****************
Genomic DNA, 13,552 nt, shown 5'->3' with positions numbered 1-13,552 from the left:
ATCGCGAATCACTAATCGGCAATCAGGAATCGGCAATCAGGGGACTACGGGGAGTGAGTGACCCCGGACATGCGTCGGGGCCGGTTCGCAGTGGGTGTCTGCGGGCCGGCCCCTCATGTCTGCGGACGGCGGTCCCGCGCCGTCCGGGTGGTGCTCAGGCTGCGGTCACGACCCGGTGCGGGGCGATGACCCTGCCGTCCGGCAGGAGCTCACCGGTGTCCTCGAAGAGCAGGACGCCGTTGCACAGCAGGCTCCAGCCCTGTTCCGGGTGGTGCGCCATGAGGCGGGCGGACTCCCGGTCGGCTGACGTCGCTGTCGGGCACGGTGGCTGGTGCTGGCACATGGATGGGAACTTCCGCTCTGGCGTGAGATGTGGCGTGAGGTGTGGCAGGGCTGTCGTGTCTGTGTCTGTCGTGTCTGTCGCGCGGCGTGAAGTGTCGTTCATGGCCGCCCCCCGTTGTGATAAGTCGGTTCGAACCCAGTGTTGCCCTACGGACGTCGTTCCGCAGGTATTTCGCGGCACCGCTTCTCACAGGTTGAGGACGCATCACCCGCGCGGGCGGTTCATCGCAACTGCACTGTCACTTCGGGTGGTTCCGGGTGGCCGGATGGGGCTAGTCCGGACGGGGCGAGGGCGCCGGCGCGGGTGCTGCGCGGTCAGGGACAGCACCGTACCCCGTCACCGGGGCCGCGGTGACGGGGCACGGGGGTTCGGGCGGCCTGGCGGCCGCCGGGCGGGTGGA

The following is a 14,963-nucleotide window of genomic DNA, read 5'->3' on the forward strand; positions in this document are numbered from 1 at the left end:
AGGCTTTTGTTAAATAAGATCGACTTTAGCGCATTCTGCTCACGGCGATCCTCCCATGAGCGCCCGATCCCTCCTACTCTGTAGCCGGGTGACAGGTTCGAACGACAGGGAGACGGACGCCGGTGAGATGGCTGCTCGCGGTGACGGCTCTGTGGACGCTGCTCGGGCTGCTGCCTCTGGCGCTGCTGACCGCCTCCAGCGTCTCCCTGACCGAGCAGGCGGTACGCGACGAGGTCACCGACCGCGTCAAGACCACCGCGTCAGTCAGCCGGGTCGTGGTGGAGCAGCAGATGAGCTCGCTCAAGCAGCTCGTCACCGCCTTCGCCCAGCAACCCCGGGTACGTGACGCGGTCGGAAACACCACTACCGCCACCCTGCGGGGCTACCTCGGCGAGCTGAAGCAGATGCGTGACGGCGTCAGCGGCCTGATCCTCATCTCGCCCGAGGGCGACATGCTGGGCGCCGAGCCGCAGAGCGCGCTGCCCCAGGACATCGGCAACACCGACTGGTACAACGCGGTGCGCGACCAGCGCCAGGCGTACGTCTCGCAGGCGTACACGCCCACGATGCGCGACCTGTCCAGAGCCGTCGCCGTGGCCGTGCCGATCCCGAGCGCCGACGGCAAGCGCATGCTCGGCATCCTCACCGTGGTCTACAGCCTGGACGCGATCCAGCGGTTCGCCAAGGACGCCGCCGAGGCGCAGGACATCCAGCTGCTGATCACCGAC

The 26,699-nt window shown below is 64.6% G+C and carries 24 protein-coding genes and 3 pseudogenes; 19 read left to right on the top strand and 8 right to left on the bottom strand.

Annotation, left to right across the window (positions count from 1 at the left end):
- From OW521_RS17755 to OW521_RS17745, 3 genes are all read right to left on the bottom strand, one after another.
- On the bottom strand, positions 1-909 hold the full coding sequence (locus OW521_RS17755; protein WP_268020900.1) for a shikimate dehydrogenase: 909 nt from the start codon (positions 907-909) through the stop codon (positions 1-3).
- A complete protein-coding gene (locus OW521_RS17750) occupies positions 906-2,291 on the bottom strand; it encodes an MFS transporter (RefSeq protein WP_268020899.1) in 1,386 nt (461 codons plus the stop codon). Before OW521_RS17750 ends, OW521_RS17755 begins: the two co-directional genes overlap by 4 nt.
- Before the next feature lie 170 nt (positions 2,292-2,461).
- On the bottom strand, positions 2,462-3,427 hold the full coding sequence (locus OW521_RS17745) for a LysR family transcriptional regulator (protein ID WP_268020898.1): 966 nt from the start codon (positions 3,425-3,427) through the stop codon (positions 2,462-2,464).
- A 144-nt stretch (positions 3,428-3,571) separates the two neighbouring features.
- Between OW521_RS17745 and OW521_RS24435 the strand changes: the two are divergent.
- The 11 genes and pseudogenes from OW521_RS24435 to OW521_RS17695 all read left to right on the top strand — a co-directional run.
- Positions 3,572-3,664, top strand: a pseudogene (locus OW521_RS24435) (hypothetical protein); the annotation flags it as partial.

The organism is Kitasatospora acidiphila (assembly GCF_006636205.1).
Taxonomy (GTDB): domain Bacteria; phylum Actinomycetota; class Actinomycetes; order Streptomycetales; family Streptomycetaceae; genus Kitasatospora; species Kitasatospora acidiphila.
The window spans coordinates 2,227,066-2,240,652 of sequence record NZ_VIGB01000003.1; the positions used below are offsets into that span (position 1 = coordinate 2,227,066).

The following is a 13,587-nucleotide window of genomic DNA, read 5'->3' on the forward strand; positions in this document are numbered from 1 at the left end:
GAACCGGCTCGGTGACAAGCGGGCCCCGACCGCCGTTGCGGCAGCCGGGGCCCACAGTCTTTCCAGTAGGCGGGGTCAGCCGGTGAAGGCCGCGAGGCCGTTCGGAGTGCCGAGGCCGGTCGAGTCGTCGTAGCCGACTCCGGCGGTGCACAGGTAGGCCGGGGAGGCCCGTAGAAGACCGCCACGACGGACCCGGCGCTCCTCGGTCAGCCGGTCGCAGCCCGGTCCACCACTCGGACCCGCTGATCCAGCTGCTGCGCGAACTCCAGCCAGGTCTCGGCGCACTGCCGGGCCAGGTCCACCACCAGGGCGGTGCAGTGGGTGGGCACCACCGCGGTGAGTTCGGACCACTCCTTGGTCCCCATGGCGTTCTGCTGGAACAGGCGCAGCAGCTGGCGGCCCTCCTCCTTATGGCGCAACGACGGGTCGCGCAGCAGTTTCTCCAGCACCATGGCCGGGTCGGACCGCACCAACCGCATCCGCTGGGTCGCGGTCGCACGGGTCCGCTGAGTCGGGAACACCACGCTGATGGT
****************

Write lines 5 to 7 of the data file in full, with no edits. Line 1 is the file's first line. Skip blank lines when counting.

The 26,699-nt window shown below is 64.6% G+C and carries 24 protein-coding genes and 3 pseudogenes; 19 read left to right on the top strand and 8 right to left on the bottom strand.

Annotation, left to right across the window (positions count from 1 at the left end):
- From OW521_RS17755 to OW521_RS17745, 3 genes are all read right to left on the bottom strand, one after another.